In the case of President Weah, his administration will have to institute sound fiscal discipline that ensured accountability and prudent leadership judgments on economic revitalization, rural development projects, and inclusion in the body politic. Consistent with socioeconomic and sociopolitical development in some African nations, adapting economic growth experiences implemented by the Asian Tigers will transform Liberia in both the short, medium and long term. Indeed, the disenfranchised papulation mostly the youth, will need to be incorporated in the development process. One leader who was very instrumental in developing the youth population was Jerry Rawlings of Ghana. However, the issue of unemployment also developed as an issue. The youth segment of the population began to grow faster than the availability of jobs. This economic situation did not remain endemic to Ghana; however, it remained true across Sub-Saharan Africa. Nonetheless, Rawlings kept working at the improving of conditions that created youth employment.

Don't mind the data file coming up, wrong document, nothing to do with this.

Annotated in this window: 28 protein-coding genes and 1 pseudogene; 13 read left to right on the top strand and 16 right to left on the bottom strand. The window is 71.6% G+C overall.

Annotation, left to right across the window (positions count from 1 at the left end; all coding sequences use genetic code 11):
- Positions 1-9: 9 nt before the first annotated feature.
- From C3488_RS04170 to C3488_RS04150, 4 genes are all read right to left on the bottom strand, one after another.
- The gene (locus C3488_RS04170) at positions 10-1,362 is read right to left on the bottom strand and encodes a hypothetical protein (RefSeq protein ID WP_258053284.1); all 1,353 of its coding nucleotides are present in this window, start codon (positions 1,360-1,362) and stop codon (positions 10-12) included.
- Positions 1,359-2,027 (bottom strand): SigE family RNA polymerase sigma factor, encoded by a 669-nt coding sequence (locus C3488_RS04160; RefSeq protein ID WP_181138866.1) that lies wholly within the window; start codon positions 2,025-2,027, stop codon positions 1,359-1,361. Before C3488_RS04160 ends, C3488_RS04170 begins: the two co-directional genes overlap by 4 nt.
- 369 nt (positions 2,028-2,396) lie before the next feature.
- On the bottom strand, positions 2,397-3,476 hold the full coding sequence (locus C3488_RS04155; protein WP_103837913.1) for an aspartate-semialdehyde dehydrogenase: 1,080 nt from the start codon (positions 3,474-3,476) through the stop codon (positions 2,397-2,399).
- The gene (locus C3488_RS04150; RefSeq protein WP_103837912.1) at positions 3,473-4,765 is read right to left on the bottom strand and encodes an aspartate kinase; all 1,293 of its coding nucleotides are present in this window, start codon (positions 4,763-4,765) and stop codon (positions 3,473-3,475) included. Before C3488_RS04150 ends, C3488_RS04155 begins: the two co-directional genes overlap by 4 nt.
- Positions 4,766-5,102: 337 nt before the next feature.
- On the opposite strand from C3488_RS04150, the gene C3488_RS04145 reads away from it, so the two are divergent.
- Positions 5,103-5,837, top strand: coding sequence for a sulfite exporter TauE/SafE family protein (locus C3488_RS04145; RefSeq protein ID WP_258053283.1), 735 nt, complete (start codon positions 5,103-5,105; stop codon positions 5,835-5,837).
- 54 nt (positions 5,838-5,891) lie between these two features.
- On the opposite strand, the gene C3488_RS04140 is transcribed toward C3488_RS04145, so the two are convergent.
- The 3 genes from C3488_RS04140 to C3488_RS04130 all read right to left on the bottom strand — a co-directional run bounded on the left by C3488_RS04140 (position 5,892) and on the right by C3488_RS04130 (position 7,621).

Rawlings implemented the Value Added Tax (VATR), which he intended to generate much needed revenue for some government programs. The Ghana Educational Trust Fund (GET Fund) included much-needed funds for educational opportunities for millions of Ghanaians to achieve a deserving education without discrimination. Between 1994 and 2000, the World Bank (2010) recognized Ghana as one of the fastest growing economies that included agricultural production as a critical aspect to development and sustainability. What remained most important in Ghana under Rawlings’ leadership included that his economic reform programs remained monitored by the Bretton Woods Institution, which equaled a novelty among researchers. Engaging with an independent monitoring agency for accountability and transparency remained largely unheard of in Africa. Nonetheless, people found this strategy worked. It included helping the Ghanaian government initiate the culture of prudent budgetary goals, and it included an influence on the transformation in Ghana. Leadership may adopt such a strategy of engagement, used with independent institutions for appropriate accountability and transparency, for some nations, including postwar Liberia, in the sub-region.